Dr Lyn Cook

Associate Professor

School of Biological Sciences
Faculty of Science
l.cook@uq.edu.au
+61 7 336 52070

Overview

I obtained my PhD from The Australian National University in 2001 and have been at UQ since August 2006

My research is primarily aimed at understanding the origins, diversification and distributions of organisms, especially plants and insects in Australia. I mostly take a comparative approach and use molecular phylogenies to test hypotheses about ecological and evolutionary processes. Recent and ongoing topics include: understanding how interactions among plants and insects affect the evolutionary radiation of each; teasing apart the effects of extinction and speciation to understand how past climate and environmental change has shaped our biota; and investigating the relative roles of continental drift and long distance dispersal in explaining the current distribution patterns of organisms in the southern hemisphere. Specific questions relate, but are not limited, to topics such as:

• how the diversification of the unique Australian flora has driven insect speciation

• whether specific insect-plant interactions are the result of long term co-radiation or more recent adaptive radiations of insects

• the relative roles of vicariance (such as that induced by continental drift) and dispersal in explaining the current distribution patterns of southern hemisphere organisms

• evolutionary patterns of host-use by herbivores

• how past climate change has shaped the current distributions of taxa

• assembly of the flora and fauna of current biomes, especially the arid zone, monsoon tropics and southern temperate biomes

• phylogeography of plants and insects, and what this reveals about contemporary and recent gene flow

• consequences of differential dispersal, such as that between male and female scale insects, different developmental stages, or seed and pollen

Research Interests

  • Evolution of biodiversity
  • Evolution of the scale insects

Qualifications

  • PhD, Australian National University
  • Bachelor of Science, Australian National University

Publications

View all Publications

Available Projects

  • Australia has a globally recognised biodiversity hotspot, the southwest of Western Australia, but this unique flora is highly threatened. We are contrasting this hotspot with the climatically and latitudinally comparable southeastern Australia to determine the processes responsible for species generation and biodiversity maintenance. Study groups include the iconic eucalypts, Melaleuca, legumes and other plants, as well as gall-inducing scale insects that are associated with the plants, and other animals. We are particularly interested in a student who is keen to take on the evolution and biodiversity of the eucalypts.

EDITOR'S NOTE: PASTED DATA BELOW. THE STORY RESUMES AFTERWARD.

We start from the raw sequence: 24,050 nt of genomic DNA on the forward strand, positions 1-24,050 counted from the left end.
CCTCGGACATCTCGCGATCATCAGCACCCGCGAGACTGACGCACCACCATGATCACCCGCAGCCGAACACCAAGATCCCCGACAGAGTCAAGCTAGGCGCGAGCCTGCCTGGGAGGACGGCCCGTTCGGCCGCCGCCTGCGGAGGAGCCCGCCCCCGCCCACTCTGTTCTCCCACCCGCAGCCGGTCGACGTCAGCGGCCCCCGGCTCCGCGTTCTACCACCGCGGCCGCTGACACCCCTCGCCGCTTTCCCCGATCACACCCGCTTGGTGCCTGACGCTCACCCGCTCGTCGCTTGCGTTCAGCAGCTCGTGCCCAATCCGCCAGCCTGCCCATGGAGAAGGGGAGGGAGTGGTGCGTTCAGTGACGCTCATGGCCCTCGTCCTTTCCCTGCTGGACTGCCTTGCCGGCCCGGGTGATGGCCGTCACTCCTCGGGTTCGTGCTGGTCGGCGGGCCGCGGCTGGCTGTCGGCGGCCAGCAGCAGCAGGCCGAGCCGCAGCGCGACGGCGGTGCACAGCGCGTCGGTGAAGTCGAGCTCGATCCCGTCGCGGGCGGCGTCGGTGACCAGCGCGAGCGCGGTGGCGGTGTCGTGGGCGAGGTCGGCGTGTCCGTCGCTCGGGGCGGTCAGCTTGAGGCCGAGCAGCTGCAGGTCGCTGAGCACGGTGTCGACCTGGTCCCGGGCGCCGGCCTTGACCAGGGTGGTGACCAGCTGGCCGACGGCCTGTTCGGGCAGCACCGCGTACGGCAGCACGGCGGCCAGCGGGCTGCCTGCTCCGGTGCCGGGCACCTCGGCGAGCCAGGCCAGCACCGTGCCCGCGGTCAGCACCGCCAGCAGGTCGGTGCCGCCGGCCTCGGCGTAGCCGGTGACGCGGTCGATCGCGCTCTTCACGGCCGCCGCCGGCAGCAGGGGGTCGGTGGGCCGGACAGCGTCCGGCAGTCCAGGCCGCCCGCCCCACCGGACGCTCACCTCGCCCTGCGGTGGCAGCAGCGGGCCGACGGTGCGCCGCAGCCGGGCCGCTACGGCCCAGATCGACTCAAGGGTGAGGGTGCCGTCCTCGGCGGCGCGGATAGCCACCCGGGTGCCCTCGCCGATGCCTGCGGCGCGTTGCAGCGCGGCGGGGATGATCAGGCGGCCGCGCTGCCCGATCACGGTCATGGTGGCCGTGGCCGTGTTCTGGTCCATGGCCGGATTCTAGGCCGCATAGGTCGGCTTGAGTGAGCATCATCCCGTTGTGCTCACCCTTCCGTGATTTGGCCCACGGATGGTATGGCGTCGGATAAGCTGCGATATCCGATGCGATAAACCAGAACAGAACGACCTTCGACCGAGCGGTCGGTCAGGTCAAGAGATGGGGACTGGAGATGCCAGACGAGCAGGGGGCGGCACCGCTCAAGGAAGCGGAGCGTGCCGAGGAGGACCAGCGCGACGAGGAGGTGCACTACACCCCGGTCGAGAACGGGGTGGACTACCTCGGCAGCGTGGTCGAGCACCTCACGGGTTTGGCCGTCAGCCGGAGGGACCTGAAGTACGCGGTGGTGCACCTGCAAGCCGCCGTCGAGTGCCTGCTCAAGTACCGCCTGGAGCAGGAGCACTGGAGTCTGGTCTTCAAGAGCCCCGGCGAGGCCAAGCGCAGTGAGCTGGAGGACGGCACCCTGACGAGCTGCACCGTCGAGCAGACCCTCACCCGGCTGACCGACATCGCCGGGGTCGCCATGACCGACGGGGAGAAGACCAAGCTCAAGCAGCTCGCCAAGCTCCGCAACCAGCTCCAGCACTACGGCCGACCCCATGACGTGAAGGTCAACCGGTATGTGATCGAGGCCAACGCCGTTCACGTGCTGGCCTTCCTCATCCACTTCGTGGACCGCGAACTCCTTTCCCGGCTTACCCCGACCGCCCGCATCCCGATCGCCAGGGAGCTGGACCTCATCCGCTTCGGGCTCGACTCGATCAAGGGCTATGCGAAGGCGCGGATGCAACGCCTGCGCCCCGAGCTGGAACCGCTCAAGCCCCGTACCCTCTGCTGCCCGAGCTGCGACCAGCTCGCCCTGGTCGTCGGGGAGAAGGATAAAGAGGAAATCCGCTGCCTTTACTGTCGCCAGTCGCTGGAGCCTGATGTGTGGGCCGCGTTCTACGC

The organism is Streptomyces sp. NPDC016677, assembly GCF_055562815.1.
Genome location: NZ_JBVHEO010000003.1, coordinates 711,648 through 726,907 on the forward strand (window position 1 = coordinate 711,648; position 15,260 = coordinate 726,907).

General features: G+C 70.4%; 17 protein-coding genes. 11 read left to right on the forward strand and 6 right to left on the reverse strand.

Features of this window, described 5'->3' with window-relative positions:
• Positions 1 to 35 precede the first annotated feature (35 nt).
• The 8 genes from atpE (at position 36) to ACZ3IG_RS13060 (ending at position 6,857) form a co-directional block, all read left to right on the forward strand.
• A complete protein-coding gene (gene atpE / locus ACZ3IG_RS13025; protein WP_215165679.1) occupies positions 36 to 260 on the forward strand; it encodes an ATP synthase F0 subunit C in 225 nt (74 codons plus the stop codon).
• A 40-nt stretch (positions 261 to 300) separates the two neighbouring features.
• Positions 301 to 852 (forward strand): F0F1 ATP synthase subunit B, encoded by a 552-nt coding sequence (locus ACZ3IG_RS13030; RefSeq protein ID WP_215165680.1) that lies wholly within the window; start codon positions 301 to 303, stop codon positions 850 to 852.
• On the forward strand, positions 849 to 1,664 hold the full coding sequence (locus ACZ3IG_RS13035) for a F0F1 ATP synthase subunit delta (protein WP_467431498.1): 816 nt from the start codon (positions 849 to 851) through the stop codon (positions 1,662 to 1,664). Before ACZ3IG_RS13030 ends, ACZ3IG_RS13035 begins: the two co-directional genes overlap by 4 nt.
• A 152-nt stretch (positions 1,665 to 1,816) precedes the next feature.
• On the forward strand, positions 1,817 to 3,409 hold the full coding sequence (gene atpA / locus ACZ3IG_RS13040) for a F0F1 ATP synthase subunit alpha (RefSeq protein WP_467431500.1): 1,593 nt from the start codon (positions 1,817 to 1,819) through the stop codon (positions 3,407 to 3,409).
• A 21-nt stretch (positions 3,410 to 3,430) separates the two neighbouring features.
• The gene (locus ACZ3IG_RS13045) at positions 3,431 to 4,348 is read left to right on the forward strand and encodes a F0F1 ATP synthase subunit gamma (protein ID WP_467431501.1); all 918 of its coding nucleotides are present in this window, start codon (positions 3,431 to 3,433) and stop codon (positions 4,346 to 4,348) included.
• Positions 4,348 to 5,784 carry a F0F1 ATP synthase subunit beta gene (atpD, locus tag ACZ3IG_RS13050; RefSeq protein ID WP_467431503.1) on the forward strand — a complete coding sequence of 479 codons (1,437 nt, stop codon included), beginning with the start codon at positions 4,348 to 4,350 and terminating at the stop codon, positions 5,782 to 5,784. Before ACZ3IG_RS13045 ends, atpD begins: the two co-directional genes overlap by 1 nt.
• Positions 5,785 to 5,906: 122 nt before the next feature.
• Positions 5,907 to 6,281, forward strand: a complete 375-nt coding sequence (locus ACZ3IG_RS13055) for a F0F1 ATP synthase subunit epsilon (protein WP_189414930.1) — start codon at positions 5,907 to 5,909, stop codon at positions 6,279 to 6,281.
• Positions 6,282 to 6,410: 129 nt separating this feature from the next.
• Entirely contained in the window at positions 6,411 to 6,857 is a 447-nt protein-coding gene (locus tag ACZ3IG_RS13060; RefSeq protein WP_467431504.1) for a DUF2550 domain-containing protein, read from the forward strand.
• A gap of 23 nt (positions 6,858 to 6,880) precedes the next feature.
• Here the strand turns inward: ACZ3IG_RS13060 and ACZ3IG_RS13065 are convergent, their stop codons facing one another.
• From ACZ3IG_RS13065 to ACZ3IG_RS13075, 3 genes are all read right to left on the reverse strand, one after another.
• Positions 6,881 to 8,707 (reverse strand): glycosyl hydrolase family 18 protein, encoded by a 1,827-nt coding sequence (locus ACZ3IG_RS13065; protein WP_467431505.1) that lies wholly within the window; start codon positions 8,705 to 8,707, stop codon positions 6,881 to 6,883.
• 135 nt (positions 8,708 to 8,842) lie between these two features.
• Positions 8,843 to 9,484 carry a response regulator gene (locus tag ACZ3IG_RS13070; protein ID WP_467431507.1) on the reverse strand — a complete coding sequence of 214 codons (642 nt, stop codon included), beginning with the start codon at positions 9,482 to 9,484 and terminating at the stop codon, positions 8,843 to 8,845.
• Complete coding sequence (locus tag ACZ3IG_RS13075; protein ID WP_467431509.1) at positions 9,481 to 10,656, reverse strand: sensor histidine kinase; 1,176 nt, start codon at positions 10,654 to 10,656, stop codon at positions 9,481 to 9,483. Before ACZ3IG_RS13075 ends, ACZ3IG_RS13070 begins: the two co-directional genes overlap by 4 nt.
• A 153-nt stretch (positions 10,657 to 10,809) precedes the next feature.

This project is funded by the Australian Research Council.

  • We have recently discovered a large radiation of scale insects that induce galls on species of Melaleuceae. This project involves the taxonomy and systematics of the group, and examines the evolutionary relationships bewteen the insects and their hosts. There is scope for describing and naming 30 or more species.

    This project is funded by the Australian Biodiversity Resources Study.

View all Available Projects

Publications

Featured Publications

Book Chapter

Journal Article

Conference Publication

Grants (Administered at UQ)

PhD and MPhil Supervision

Current Supervision

  • Doctor Philosophy — Principal Advisor

  • Doctor Philosophy — Associate Advisor

    Other advisors:

  • Doctor Philosophy — Associate Advisor

  • Master Philosophy — Associate Advisor

    Other advisors:

Completed Supervision

Possible Research Projects

Note for students: The possible research projects listed on this page may not be comprehensive or up to date. Always feel free to contact the staff for more information, and also with your own research ideas.

  • Australia has a globally recognised biodiversity hotspot, the southwest of Western Australia, but this unique flora is highly threatened. We are contrasting this hotspot with the climatically and latitudinally comparable southeastern Australia to determine the processes responsible for species generation and biodiversity maintenance. Study groups include the iconic eucalypts, Melaleuca, legumes and other plants, as well as gall-inducing scale insects that are associated with the plants, and other animals. We are particularly interested in a student who is keen to take on the evolution and biodiversity of the eucalypts.

    This project is funded by the Australian Research Council.

  • We have recently discovered a large radiation of scale insects that induce galls on species of Melaleuceae. This project involves the taxonomy and systematics of the group, and examines the evolutionary relationships bewteen the insects and their hosts. There is scope for describing and naming 30 or more species.

    This project is funded by the Australian Biodiversity Resources Study.